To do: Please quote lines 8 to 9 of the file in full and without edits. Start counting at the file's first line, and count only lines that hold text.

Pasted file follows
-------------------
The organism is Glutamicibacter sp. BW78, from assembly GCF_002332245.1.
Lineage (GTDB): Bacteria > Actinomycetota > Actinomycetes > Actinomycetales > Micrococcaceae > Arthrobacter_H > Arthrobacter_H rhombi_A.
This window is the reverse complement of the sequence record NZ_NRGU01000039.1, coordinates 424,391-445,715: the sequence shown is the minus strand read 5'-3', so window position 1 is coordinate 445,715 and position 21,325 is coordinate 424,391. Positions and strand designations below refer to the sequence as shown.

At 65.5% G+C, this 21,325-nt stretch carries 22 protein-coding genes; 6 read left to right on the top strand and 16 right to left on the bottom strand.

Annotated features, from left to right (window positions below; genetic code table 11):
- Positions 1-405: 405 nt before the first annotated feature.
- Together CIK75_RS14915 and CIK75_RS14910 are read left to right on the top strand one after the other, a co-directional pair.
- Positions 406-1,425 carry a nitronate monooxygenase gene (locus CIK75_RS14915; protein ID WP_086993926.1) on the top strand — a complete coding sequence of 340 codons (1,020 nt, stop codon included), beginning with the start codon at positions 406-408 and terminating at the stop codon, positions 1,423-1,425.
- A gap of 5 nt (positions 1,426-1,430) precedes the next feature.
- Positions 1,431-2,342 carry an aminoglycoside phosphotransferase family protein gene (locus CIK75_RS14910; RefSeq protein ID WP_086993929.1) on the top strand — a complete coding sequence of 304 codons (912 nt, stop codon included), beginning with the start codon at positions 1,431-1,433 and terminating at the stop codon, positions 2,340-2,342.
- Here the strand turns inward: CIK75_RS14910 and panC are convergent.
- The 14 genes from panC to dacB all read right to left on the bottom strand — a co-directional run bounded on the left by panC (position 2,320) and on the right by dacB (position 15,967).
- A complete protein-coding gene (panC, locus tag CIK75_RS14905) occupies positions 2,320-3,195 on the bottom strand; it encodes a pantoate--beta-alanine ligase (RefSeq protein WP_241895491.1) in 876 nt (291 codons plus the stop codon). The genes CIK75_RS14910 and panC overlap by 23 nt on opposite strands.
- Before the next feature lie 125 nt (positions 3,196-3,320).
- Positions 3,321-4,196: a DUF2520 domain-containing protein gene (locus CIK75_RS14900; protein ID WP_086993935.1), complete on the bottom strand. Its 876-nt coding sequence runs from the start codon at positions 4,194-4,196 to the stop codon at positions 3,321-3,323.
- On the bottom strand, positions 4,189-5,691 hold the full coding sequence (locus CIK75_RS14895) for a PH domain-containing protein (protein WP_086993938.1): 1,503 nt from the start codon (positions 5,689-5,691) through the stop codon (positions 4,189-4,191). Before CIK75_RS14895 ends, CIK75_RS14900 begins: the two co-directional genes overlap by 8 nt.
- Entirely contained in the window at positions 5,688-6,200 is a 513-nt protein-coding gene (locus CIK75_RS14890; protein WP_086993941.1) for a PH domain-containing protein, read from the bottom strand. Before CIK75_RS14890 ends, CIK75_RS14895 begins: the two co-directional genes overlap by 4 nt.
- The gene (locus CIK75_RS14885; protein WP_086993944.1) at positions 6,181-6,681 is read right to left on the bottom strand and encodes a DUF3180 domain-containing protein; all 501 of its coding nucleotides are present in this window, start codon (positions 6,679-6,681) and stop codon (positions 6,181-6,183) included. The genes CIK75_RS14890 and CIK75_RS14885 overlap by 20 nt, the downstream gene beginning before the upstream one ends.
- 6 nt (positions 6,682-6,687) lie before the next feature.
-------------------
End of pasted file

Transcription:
- Positions 406-1,425 carry a nitronate monooxygenase gene (locus CIK75_RS14915; protein ID WP_086993926.1) on the top strand — a complete coding sequence of 340 codons (1,020 nt, stop codon included), beginning with the start codon at positions 406-408 and terminating at the stop codon, positions 1,423-1,425.
- A gap of 5 nt (positions 1,426-1,430) precedes the next feature.